Tuesday, January 30, 2007

MS Cured

Some claims made for various supplements are so wayout and unsupportable that even the Journal of Complementary Medicine finds them hard to swallow.

Take Progurt. The Jan/Feb 2007 issue of the JCM (EoR's favourite article in this issue was by a doctor explaining the importance of "subduing rebellious qi" in treating Gastro-Oesophogeal Reflux Disease) comments that Progurt is:

just a yoghurt culture and incubator, ie food, not supplement. And any untoward waist expansion from the litre daily dose is matched by a lightening of the wallet or purse by over $1000 a month!

According to the manufacturers:

Much of our food today contains insecticides, herbicides, fertilizers, and preservatives.

Eor doubts very seriously that food available in Western countries contains any of those products, except for the last, otherwise there would be massive product recalls. Does the company mean that insecticides, herbicides and fertilizers are used in agriculture? Why don't they make this clear? Because fear is a potent way to sell things. By the same sort of logic, people "contain" burgers, sprouts, vegetables, muesli and so on.

Progurt is a magic product:

Most people experience almost immediate benefits from eating Progurt. For healthy people it is a sense of increased awareness and wellbeing. For those with health problems there are often dramatic improvements in their condition.

EoR wonders how exactly "a sense of increased awareness" was measured, and what studies were undertaken to confirm this claim, and where they have been published. He suspects the answers are: you don't, they weren't and they haven't. Notice also the prominent sign of a quack product: a "condition" will improve through the use of this wonder product. Not a specific condition. Not even a group of specific condition. Any condition. Every condition. From eating yoghurt. Oh, if only it were that simple.

The company doesn't exactly have a disclaimer, and they appear to have skated beyond the thin edge of exactly what sort of claims can be made for supplements in Australia and still remain legal, though they do state:

We stress that Progurt is a health food, not a medicine. But the fact is that it has certain effects on the metabolism which can directly affect many health outcomes.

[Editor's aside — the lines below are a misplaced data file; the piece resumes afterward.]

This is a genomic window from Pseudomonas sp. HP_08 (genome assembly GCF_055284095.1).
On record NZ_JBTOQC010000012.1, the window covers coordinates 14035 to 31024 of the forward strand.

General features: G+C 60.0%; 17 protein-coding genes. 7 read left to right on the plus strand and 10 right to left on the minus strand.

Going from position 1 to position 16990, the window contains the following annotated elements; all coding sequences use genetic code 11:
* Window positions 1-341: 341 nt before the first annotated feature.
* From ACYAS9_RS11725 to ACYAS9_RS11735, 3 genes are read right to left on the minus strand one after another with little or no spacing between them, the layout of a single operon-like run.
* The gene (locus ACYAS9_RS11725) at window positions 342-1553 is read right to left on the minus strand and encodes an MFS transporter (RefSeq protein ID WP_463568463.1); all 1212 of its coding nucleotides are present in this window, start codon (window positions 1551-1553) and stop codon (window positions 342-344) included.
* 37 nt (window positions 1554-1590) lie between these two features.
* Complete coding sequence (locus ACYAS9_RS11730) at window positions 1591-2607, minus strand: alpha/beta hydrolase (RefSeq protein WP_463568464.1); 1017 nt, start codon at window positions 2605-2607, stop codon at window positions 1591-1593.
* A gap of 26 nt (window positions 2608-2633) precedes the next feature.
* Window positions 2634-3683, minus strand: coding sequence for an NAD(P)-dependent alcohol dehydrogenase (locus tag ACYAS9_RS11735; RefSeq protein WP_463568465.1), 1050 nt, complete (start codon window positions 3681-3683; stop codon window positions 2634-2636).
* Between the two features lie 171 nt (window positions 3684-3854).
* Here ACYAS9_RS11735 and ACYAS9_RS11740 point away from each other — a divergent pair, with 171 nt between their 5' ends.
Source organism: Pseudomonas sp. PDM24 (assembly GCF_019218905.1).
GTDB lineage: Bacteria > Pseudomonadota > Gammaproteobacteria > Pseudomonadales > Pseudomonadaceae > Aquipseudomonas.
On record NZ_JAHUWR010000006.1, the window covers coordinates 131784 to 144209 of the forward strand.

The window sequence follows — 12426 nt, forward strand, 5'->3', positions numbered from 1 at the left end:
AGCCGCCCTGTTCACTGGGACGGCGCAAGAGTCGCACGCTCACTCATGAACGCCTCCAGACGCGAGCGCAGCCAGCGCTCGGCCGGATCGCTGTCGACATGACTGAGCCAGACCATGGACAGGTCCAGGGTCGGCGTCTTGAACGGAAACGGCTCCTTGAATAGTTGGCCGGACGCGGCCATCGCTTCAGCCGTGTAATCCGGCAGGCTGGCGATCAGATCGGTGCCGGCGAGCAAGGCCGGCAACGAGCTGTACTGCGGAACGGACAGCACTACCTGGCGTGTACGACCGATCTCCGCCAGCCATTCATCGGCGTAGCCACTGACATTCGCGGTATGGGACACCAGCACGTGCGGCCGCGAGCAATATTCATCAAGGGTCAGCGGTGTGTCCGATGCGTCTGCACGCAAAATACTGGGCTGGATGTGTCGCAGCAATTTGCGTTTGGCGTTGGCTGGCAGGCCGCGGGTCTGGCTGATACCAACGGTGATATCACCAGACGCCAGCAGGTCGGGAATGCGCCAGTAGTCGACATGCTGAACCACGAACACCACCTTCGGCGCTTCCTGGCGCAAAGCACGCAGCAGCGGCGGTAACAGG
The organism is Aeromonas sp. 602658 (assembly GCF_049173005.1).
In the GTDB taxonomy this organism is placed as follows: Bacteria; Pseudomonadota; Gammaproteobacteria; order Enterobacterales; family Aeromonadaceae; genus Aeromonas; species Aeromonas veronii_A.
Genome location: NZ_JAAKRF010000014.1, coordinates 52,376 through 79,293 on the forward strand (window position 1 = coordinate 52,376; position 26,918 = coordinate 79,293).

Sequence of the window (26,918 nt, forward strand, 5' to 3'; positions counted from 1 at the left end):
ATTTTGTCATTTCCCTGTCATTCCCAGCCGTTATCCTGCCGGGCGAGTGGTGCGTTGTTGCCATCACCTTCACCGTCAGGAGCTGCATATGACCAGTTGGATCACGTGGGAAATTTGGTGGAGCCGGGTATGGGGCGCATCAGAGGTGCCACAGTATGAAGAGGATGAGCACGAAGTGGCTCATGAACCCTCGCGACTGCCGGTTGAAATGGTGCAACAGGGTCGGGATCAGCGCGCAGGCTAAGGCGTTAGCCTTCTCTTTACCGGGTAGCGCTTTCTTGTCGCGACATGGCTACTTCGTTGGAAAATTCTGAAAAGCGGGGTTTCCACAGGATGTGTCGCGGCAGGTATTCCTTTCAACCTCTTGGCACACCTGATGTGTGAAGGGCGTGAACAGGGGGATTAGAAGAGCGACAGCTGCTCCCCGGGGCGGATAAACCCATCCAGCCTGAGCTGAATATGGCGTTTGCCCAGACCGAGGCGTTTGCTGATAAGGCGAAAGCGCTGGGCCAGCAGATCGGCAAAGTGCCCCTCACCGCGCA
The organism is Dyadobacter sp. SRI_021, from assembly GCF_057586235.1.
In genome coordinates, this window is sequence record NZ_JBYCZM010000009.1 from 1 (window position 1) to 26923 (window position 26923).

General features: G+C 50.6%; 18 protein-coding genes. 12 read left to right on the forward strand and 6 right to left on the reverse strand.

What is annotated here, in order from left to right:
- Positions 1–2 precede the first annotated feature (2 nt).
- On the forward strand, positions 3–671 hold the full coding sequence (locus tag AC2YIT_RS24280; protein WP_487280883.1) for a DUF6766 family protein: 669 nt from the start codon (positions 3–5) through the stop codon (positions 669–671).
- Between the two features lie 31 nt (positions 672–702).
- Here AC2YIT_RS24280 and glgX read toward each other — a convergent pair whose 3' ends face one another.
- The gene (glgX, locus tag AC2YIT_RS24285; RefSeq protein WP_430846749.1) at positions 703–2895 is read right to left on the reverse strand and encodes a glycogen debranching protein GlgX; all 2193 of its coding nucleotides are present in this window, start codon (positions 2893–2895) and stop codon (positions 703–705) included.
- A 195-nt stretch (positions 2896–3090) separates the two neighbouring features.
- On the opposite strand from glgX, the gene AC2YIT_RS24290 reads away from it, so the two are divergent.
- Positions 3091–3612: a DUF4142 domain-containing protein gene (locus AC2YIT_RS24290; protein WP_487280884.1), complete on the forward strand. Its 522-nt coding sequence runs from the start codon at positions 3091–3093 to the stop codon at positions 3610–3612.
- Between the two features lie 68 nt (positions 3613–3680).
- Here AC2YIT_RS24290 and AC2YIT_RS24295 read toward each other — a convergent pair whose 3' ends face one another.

So, it's not a medicine. It's just food. But it still cures incurable diseases. And that's a fact!

Strangely, for a company selling a product, their site is remarkably free of products to buy and prices to pay. Thankfully, other people have made their pricelist available online (from someone who was rather upset that their "free" offer cost money, and that they refuse to reveal their "secret formula" - Eor suspects it's nine parts snake oil). $US80 for an incubator, and $US20 for a Progurt sachet, plus optional extras, plus $US40 freight. Even when you get it it may not work, since you have to maintain a close to sterile environment when making it. When hospitals struggle to contain breakouts of infections, how are you going to maintain such an environment in your home?

Progurt has provided sufferers of multiple sclerosis with "positive results" within hours. No studies to support this assertion are given. Nonetheless, it appears popular amongst the Big Pharma just wants us to stay sick and not cure us brigade (why do these people think Big Pharma couldn't make heaps of money if they came up with a cure for MS? or cancer? or arthritis? or any other chronic condition? do they think people wouldn't flock to buy such a product?).

Nonetheless, even some fringe practitioners don't believe in Progurt's magic:

Herbs, vitamins, minerals, yoghurt, progurt, diets, pumpkin soup and any so-called magic formulas or potions "WILL NOT HELP IN THE LEAST" --- unless you redevelop peace of mind during sleep and correct the anatomical functions of your body that are no longer working efficiently and you will only do this by following the eight steps I have outlined in this eBook "Multiple Sclerosis The Greatest Medical Mistake."

EoR reads that as meaning "it'll work if you convince yourself it does".

MS sufferers could save a lot of money and false hope, and go down to the local supermarket and buy some yoghurt directly.

1 comment:

  1. I know this is an old post but it's interesting.


    Because this article promotes Progurt as a useful psoriasis treatment...

    while this article mentions that article in support of itself in a sort of self-indulgent, circular fashion.


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